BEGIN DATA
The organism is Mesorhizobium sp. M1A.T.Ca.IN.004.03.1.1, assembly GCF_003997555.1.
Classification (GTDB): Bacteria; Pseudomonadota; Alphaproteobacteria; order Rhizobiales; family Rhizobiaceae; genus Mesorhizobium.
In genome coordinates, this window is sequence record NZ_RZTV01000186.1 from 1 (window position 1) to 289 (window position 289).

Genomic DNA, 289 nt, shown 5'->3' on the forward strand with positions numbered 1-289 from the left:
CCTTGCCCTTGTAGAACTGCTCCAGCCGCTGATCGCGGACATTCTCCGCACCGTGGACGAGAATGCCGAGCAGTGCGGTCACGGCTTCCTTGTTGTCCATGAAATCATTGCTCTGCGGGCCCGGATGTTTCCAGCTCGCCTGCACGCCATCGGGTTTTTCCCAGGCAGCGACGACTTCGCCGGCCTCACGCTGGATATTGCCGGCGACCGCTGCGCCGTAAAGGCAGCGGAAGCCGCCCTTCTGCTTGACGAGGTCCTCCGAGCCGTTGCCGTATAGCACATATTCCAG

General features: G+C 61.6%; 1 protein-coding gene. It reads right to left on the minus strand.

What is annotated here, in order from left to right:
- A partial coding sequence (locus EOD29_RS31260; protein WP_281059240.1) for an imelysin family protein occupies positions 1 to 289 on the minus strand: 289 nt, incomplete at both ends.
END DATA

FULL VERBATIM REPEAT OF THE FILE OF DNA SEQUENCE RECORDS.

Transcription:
The organism is Mesorhizobium sp. M1A.T.Ca.IN.004.03.1.1, assembly GCF_003997555.1.
Classification (GTDB): Bacteria; Pseudomonadota; Alphaproteobacteria; order Rhizobiales; family Rhizobiaceae; genus Mesorhizobium.
In genome coordinates, this window is sequence record NZ_RZTV01000186.1 from 1 (window position 1) to 289 (window position 289).

Genomic DNA, 289 nt, shown 5'->3' on the forward strand with positions numbered 1-289 from the left:
CCTTGCCCTTGTAGAACTGCTCCAGCCGCTGATCGCGGACATTCTCCGCACCGTGGACGAGAATGCCGAGCAGTGCGGTCACGGCTTCCTTGTTGTCCATGAAATCATTGCTCTGCGGGCCCGGATGTTTCCAGCTCGCCTGCACGCCATCGGGTTTTTCCCAGGCAGCGACGACTTCGCCGGCCTCACGCTGGATATTGCCGGCGACCGCTGCGCCGTAAAGGCAGCGGAAGCCGCCCTTCTGCTTGACGAGGTCCTCCGAGCCGTTGCCGTATAGCACATATTCCAG

General features: G+C 61.6%; 1 protein-coding gene. It reads right to left on the minus strand.

What is annotated here, in order from left to right:
- A partial coding sequence (locus EOD29_RS31260; protein WP_281059240.1) for an imelysin family protein occupies positions 1 to 289 on the minus strand: 289 nt, incomplete at both ends.